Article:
NYC Resources 311 Office of the Mayor
 
RSS RSS
Flickr Flickr
Follow @NYCPlanning on Twitter Twitter
  SEARCH  
City Planning:

 

Take me to...
Commission Meetings
Commission Reports
Census FactFinder
LUCATS - Land Use
Application Tracking
ZoLa - Zoning and Land Use Application
Community Portal
BluePRint
Waterfront Access Map
Zoning Map Finder
Map & Bookstore
Job Opportunities
Press Releases
DCP Site Map
Contact DCP

 

Click Once to Submit Query

 

Translate this page
 
Projects & Proposals > Staten Island > Fresh Kills Printer Friendly Version
Fresh Kills Park Project
Introduction
Introduction | Project History | About the Site | Draft Master Plan
Project Phasing | FAQs | Get Involved!





Building a World Class Park
Fresh Kills has the potential to become an international model of creative land reclamation that will transform how we experience vast, past industrial urban landscapes. New York City will build upon its history of creating large, ambitious parks.

For example, prior to the planting of trees at Central Park, the earth under the site had to be reshaped to accomodate infrastructure for the growing city - a reservoir, east-west roads, and a weather station. New earthwork also supported distinct activity areas within the park and created a variety of interesting topographic conditions intended to simulate the hilly terrain of the Hudson Valley. The soil at the Central Park site was inadequate to sustain the trees and shrubs that Richard Law Olmsted and Calvert Vaux planned, so 500,000 cubic feet of topsoil was carted in from New Jersey to plant more than 4 million trees, shrubs, and plants, representing over 1,400 species that lay the foundation for what is today's Central Park.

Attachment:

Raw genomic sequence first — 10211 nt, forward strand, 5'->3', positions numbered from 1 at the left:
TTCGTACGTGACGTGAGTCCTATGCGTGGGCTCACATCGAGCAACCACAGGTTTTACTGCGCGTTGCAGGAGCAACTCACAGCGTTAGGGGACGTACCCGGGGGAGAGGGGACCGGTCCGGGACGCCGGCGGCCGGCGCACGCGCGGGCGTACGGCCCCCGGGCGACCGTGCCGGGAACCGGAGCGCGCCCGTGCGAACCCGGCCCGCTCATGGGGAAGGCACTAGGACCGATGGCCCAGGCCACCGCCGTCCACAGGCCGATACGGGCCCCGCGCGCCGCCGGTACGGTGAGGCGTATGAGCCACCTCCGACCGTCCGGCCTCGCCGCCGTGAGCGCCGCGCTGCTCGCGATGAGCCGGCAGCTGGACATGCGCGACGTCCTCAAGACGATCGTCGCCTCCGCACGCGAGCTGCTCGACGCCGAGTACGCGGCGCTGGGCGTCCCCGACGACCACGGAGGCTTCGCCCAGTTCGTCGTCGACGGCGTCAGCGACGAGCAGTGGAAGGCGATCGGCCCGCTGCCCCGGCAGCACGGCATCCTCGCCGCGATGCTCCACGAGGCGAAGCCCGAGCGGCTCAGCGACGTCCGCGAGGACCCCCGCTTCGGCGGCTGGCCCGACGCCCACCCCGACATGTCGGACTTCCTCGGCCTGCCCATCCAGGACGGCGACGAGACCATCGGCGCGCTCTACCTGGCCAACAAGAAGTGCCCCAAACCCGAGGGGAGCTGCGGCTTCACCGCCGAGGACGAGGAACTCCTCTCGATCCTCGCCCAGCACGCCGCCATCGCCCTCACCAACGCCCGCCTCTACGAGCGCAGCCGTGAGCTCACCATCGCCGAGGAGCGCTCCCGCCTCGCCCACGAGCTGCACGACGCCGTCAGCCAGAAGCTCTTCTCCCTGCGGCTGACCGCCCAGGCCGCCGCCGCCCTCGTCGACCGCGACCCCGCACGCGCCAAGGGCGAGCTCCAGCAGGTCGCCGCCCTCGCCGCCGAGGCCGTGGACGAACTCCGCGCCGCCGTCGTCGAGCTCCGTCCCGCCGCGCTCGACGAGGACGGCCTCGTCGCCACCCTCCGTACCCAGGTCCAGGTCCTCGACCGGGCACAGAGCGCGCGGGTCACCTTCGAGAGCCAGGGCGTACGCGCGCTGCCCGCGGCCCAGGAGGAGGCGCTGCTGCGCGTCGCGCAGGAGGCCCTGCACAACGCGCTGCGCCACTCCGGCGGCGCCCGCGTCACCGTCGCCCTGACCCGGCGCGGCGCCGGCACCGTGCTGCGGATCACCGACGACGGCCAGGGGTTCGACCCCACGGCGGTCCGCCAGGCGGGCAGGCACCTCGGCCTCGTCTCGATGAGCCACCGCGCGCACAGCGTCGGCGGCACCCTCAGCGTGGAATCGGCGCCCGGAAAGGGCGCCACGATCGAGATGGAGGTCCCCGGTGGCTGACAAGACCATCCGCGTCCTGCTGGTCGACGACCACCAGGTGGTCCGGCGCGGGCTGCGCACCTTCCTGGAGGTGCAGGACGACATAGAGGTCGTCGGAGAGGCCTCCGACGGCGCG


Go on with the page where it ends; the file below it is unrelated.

Over time the planted trees grew taller and more lush. Some elements of the park design - bridal paths for horsedrawn carriages, for example - have changed with the times and have been converted for new uses, like rollerblading, that were never imagined when the designers laid out the park. This is the nature of landscape, of parkland.

Like Central Park, Fresh Kills will be the result of a long-term, transformative process.

photo of Fresh Kills Landfill in Operation Today
photo courtesy New York City Department of Sanitation, Bureau of Waste Disposal

photo of Today: 2,200 acres of open landscape

photo of Future Parkland: 2,200 acres of new, sustainable parkland amenity
Fresh Kills: Yesterday, Today and Tomorrow


Copyright 2014 The City of New York Contact Us Privacy Policy Terms of Use